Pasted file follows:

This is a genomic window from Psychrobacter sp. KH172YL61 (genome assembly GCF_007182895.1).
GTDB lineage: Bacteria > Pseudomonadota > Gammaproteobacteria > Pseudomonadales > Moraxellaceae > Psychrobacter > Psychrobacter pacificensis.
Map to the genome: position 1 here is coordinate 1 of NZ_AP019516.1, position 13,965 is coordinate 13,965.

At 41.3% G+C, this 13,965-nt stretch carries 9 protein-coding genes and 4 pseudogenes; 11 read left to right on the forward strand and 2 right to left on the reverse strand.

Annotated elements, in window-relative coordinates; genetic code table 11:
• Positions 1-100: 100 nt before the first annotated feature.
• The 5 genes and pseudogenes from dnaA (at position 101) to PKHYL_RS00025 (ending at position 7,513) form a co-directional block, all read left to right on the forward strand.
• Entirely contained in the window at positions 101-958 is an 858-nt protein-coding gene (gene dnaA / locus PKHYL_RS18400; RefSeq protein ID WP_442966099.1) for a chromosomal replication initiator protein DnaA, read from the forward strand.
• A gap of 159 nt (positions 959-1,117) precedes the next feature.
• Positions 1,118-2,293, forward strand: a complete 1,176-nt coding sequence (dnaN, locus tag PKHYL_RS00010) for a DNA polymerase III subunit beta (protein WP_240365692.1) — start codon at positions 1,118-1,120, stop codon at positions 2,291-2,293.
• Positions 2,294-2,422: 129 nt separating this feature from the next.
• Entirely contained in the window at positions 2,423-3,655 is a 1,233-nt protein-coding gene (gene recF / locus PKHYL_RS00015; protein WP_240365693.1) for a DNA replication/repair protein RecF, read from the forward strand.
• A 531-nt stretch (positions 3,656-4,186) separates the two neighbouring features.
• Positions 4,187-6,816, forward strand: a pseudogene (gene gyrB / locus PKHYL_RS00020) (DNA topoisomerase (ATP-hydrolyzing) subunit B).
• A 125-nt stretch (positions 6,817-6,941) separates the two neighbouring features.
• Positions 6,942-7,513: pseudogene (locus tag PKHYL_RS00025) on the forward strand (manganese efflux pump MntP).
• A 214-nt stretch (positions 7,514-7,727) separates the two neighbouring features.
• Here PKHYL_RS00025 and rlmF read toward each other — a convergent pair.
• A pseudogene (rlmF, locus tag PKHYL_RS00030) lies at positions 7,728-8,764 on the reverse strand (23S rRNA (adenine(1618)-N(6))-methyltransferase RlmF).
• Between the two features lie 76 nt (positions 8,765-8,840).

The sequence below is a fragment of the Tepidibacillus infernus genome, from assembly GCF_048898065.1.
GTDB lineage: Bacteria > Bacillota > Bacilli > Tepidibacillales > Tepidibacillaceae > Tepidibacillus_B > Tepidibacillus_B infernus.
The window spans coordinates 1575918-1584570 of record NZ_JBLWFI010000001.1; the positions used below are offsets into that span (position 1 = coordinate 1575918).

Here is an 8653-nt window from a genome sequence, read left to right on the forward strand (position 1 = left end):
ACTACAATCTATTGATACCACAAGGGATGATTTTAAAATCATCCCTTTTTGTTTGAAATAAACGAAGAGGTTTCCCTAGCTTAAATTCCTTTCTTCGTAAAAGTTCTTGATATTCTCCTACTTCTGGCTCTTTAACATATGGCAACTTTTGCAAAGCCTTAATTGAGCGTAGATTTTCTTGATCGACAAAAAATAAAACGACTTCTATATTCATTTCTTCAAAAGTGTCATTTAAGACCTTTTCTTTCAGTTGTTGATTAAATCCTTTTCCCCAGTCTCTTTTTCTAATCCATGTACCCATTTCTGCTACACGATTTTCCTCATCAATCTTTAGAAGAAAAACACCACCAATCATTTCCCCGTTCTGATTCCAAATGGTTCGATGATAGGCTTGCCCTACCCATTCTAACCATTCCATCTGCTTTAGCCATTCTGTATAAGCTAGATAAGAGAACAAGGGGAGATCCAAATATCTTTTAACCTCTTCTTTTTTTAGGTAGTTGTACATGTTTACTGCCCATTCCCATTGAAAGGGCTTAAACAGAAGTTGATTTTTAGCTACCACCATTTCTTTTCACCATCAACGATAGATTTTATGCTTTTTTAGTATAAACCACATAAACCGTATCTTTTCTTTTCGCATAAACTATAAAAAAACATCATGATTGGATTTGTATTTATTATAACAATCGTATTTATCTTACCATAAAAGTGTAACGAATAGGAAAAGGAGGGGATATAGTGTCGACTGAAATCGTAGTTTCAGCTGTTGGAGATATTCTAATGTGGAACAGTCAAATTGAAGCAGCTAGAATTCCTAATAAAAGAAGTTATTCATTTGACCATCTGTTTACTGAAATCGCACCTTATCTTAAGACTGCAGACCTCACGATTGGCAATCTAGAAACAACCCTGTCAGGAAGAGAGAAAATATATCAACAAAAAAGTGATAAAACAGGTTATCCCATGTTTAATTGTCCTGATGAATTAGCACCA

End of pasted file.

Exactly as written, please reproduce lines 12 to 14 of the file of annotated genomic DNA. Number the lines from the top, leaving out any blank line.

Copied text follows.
• Entirely contained in the window at positions 2,423-3,655 is a 1,233-nt protein-coding gene (gene recF / locus PKHYL_RS00015; protein WP_240365693.1) for a DNA replication/repair protein RecF, read from the forward strand.
• A 531-nt stretch (positions 3,656-4,186) separates the two neighbouring features.
• Positions 4,187-6,816, forward strand: a pseudogene (gene gyrB / locus PKHYL_RS00020) (DNA topoisomerase (ATP-hydrolyzing) subunit B).